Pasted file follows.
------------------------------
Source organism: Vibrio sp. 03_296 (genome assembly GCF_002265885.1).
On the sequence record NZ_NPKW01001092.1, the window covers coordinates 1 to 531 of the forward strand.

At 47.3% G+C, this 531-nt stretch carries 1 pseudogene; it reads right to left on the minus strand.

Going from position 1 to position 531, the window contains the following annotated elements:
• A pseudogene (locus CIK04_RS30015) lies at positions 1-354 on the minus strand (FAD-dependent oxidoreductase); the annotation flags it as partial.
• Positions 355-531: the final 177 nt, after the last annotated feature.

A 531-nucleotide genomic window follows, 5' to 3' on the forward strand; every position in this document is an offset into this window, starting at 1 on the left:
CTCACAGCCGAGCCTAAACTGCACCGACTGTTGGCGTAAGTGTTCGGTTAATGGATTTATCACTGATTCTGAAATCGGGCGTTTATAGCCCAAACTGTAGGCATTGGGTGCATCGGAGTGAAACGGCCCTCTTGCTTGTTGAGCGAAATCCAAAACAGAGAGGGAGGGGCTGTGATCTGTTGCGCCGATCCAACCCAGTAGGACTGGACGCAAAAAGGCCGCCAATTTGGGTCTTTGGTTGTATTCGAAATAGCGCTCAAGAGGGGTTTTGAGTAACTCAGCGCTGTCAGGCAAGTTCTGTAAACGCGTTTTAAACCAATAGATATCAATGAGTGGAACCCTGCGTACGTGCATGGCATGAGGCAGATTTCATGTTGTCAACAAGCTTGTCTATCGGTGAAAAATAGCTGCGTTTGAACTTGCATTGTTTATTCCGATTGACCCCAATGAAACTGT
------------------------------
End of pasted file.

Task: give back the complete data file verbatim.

Source organism: Vibrio sp. 03_296 (genome assembly GCF_002265885.1).
On the sequence record NZ_NPKW01001092.1, the window covers coordinates 1 to 531 of the forward strand.

At 47.3% G+C, this 531-nt stretch carries 1 pseudogene; it reads right to left on the minus strand.

Going from position 1 to position 531, the window contains the following annotated elements:
• A pseudogene (locus CIK04_RS30015) lies at positions 1-354 on the minus strand (FAD-dependent oxidoreductase); the annotation flags it as partial.
• Positions 355-531: the final 177 nt, after the last annotated feature.

A 531-nucleotide genomic window follows, 5' to 3' on the forward strand; every position in this document is an offset into this window, starting at 1 on the left:
CTCACAGCCGAGCCTAAACTGCACCGACTGTTGGCGTAAGTGTTCGGTTAATGGATTTATCACTGATTCTGAAATCGGGCGTTTATAGCCCAAACTGTAGGCATTGGGTGCATCGGAGTGAAACGGCCCTCTTGCTTGTTGAGCGAAATCCAAAACAGAGAGGGAGGGGCTGTGATCTGTTGCGCCGATCCAACCCAGTAGGACTGGACGCAAAAAGGCCGCCAATTTGGGTCTTTGGTTGTATTCGAAATAGCGCTCAAGAGGGGTTTTGAGTAACTCAGCGCTGTCAGGCAAGTTCTGTAAACGCGTTTTAAACCAATAGATATCAATGAGTGGAACCCTGCGTACGTGCATGGCATGAGGCAGATTTCATGTTGTCAACAAGCTTGTCTATCGGTGAAAAATAGCTGCGTTTGAACTTGCATTGTTTATTCCGATTGACCCCAATGAAACTGT